Regarding the economics, an estrogenic implant can increase gain by about 10%. So if an animal would gain 3.5 pounds per day without an implant, it would gain 3.85 pounds per day with an implant. The additional .35 pounds per day for 100 days the implant lasts, would you give you an extra 35 pounds of beef (muscle). With the current market at $1.50 per pound, that's an additional $52.50 per head for an implant that just cost a few bucks.
If cattle are on grass and gaining about half as much as a feedlot steer, you could still make about $25.00 for the extra gain. Seems like a no brainer!

W.E. (not verified)
on Jun 10, 2014

You would be surprised how many of your customers want hormone-free beef, if you could talk to them face-to-face.

steven (not verified)
on Jun 10, 2014

W.E., When I talk to people, I inform them that hormone free beef does not exist, all cattle have hormones. And if you happen to butcher a heifer that is in estrus, the amount of estrogen in your heifer is considerably higher than an implanted steer I might sell. And besides, I wait until the implant has worn off before I sell something, so I get the full use of my implant. So my beef still has the same hormone level as yours.

on Jun 12, 2014

I doubt if I would be surprised. And besides, if they want it, all they have to do is purchase it, right? It is widely available through many outlets, so if anyone would like to have it, they can. I guess I am not sure what your point would be.

Cory (not verified)
on Jun 10, 2014

We have implanted cattle for decades with no adverse effects. We eat our own beef and so do a lot of other families as just this week we will have delivered 6 head to local butcher shops all by word of mouth, we don't go looking for customers. I have no problem with anyone producing beef without implants, but I don't agree with implying it is somehow superior. SP I don't know what restaurants you frequent, but most of our experiences have been good.

TexasLadyinCA (not verified)
on Jun 11, 2014

It doesn't seem to be an advantage to implant for weaning weights because the buyers want the thinnest, lightest weights they can get so they can put the weight on the calves themselves. Having heavier calves at weaning doesn't pay by the pound. It isn't worth the time for us. Even if it did pay by the pound, I'm not convinced that the I implanted hormones are good for a human body. Natural hormones are what they are and are naturally produced in any body. Man-made is not necessarily good. Too many times a man-made substance has been deemed safe, and after human distribution, it has been a horror. Thalidomide is an example, and there are many others. Personally, I eat all natural (without added hormones or antibiotics) because there have been too many "guaranteed" safe drugs that didn't work out so good. I do appreciate your comments and openness about allowing people to eat as they wish. Too many people these days believe forcing their views on others (like dictators) will make things change. It is valuable to have differences of viewpoint so that everyone can make their own choices.

TexasLadyinCA (not verified)
on Jun 12, 2014

Sorry, I can't seem to edit. When I get more weight on calves, then I move into a lesser pay category. So it doesn't pay to get more weight because it moves my calves into a larger weight category, so it doesn't pay for me to get more weight (i.e. I'm moved from the 400 weights to the 500 weights which pays me less per pound). So it doesn't pay to get higher weights--then I'm in a category of less pay by the pound.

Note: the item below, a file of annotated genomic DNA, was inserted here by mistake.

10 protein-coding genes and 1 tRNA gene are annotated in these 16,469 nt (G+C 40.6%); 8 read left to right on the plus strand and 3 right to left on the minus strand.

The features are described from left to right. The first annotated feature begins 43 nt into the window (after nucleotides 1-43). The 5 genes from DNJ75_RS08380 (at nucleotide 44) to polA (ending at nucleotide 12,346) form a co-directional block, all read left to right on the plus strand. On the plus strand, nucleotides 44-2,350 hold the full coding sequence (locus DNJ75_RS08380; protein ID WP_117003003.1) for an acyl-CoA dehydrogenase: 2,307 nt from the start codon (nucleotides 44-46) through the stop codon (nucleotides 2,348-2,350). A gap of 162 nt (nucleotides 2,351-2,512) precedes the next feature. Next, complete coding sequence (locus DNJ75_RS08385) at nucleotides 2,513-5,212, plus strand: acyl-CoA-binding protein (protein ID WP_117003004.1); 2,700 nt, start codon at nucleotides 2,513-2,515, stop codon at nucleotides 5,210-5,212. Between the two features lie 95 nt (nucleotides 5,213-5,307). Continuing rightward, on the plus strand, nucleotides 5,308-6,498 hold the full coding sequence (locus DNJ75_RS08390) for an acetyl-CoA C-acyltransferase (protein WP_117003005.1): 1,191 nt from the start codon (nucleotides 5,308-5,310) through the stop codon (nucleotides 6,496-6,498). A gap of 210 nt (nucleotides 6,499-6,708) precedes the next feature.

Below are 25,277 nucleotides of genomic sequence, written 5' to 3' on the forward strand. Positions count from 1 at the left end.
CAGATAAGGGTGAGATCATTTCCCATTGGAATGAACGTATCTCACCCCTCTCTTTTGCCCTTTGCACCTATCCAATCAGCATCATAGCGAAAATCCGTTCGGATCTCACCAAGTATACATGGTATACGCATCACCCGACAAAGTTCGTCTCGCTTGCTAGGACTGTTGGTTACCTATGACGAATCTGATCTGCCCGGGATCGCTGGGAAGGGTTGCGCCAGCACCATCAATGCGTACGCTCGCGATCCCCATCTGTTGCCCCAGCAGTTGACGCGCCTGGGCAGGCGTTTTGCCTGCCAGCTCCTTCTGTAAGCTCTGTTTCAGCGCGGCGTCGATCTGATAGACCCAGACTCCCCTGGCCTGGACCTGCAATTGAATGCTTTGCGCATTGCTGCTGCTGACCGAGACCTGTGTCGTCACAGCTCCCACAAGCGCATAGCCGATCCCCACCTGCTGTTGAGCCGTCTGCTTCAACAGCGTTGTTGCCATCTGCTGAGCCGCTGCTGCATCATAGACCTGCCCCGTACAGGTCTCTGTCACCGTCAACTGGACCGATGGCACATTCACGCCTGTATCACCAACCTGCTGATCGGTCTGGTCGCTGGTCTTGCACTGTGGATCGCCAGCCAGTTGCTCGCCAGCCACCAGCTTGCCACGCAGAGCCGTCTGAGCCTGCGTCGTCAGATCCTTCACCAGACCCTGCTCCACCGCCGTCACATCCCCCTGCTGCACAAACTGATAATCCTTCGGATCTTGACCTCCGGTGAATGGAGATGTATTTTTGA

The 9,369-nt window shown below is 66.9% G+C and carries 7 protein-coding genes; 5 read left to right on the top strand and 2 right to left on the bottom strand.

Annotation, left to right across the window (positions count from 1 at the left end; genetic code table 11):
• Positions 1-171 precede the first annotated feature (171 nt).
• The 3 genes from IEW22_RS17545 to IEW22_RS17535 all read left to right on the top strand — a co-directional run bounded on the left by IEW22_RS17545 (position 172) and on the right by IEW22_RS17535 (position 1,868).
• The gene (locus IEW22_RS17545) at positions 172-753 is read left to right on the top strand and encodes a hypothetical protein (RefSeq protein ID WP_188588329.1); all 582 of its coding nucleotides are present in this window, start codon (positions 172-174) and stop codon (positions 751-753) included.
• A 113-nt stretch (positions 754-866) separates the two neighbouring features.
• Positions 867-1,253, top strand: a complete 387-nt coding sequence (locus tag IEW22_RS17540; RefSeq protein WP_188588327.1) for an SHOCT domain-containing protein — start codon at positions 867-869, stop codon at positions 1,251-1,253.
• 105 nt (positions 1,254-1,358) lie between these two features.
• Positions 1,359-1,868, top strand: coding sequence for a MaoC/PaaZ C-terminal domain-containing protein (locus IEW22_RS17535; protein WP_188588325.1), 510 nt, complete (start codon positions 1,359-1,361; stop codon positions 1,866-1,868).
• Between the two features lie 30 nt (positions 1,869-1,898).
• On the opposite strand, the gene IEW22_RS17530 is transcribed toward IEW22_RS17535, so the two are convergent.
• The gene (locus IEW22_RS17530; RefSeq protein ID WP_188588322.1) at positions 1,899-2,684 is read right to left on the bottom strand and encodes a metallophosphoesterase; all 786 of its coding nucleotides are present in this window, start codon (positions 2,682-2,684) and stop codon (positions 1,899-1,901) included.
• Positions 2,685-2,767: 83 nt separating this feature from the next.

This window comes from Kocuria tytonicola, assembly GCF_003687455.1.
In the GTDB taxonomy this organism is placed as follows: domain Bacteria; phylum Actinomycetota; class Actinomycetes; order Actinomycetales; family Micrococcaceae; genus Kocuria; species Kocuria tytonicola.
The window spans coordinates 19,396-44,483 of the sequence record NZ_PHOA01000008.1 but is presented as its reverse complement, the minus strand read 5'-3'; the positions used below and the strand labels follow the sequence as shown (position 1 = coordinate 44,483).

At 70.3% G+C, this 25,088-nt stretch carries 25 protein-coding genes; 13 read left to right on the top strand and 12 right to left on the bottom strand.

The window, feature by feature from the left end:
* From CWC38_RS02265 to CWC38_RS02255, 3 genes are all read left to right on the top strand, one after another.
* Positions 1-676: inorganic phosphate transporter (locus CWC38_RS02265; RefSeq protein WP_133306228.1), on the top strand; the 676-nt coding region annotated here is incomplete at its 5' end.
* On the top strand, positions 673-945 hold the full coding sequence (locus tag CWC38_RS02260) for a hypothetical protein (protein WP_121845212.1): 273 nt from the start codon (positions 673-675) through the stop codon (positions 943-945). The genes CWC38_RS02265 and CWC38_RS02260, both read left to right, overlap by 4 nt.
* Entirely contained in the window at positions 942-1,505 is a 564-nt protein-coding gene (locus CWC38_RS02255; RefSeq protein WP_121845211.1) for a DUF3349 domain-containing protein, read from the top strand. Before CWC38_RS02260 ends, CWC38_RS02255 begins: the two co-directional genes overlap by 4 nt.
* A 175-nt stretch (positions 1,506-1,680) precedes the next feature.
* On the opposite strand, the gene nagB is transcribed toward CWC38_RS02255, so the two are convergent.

As to hormones, when I do not implant, the animals have natural hormones, and those have been tested for thousands of years. But man-made hormones have not. And we have seen the ravages of man-made (man is a know-it-all that doesn't know it all). So until it has been hundreds of years of trial, I don't want to be the lab rat.

on Jun 12, 2014

I completely respect your right to eat the food you want to eat and raise your cattle the way you want to raise them. However, I would encourage you to do the math on what you are getting paid for your calves. Whether you decide to implant your calves or not, you need to understand that the only time it doesn’t pay to increase the weight of your calves is if your cost of gain per pound is exceeding your potential sale price per pound – and at today’s feeder calf prices, I can assure you that your sale price is much higher than your cost of gain. If your line of logic is true, then why don't you sell your calves at 300 or 200 lbs instead of getting them up to 400? And why is weaning weight a primary driver to cow-calf profitability? If we look at the OKC West Auction report for this week ( Calves in the 400 lb range brought $259-264/100 lbs. Calves in the 500 lb range brought $212-261/100 lbs. For the sake of simplicity, let's make this a “middle of the road” example: You took your calf crop to the sale, averaging 450 lbs, and they brought $261.50 (average of $259.00 and $264.00) per 100 lbs. This would mean that each calf was worth $1176.75. But, what if your calves averaged 550 lbs and brought $236.50 (average of $212.00 and $261.00) per 100 lbs? Then, they would each be worth $1300.75. If you had 100 calves to sell, would you rather wind up with $117,675.00 or $130,075.00 to pay your bills? Another way of looking at this is, if your calves are at home, eating grass and nursing mama, and in doing so, it is costing you $1.00 for every pound of weight that calf puts on, and you know that you can sell that calf for a minimum of $2.00 per pound, then that means you are earning $1.00 in profit for every pound that calf gains. I doubt that there has ever been a time that it was a good idea to restrict the weight gain on calves.